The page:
Chapter Five examines the issue of the mediated representation of Europe, asking how, in their everyday practices, journalists ‘continuously re-articulate cultures of political discourse – national as well as transnational’ (39). The authors find that despite fifty-eight years of European collaboration and integration, distinctive national cultures of political discourse persist. Broadly speaking, Germany, France and Austria normalise European news; Denmark and Britain continue to see Europe as ‘the other’; and Poland takes a hybrid approach but is ‘catching up’ quickly.
Overall, as a news issue, ‘Europe increasingly seeps into journalists’ everyday horizons of meaning, resulting in a dispersal of references to Europe across the entire newspaper’ (52) but, as ever, Britain is a ‘special case’ (52), and receives a bit of a ticking off. British journalists, the authors conclude, largely see European countries as a source of humour and absurdity. Even worse, one of the two UK newspapers considered, the Daily Express (The Times was the second), is accused of taking a ‘hypocritical attitude towards the EU’ (68). It would be interesting to see where the Scottish newspapers fit here. The authors’ own perspective also creeps in. Journalistic practices, which ‘routinize’ the coverage of European issues, are seen to be advancing in line with the direction of travel, as opposed to those, like the British, who take a ‘distanced attitude to the EU’ (47).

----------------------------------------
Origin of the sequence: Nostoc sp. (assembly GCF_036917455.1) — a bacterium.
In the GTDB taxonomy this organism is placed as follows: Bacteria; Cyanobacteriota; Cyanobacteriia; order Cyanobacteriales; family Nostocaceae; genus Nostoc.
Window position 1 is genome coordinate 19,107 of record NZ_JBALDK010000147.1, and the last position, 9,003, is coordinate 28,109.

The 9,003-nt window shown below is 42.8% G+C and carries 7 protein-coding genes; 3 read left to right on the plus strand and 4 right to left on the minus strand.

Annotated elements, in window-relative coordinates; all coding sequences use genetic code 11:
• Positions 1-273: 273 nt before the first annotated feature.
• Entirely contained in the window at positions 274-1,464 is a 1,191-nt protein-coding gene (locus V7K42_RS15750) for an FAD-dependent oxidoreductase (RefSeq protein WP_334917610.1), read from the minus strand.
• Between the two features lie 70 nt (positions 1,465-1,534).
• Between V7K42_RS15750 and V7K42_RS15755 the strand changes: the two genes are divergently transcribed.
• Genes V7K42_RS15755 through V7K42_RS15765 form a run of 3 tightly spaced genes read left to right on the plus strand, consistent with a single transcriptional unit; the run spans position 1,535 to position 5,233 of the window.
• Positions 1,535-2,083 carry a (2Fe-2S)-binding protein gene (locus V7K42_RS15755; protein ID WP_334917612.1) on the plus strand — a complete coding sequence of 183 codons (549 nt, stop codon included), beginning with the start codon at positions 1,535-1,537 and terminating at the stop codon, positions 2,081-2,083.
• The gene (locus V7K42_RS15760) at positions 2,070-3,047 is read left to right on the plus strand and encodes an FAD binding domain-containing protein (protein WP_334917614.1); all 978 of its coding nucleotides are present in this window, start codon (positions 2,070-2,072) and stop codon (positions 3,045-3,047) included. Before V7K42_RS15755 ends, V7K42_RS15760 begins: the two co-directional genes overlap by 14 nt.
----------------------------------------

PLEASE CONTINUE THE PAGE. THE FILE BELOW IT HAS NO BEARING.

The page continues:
Far from signalling the fragmentation of European identity, this study concludes that the collective struggle on the part of citizens to understand the meaning of the euro crisis is helping to cement it. Could the same be said of the more recent immigration and terrorism-related crises? This book provides a welcome opportunity to catch a glimpse of how ordinary Europeans see Europe at a time of threat and change. It appears that they have more in common than separates them.
Ruth Garland is a PhD researcher in Media & Communications at the London School of Economics, researching into government communications.
Note: This review gives the views of the author, and not the position of the LSE Review of Books blog, or of the London School of Economics.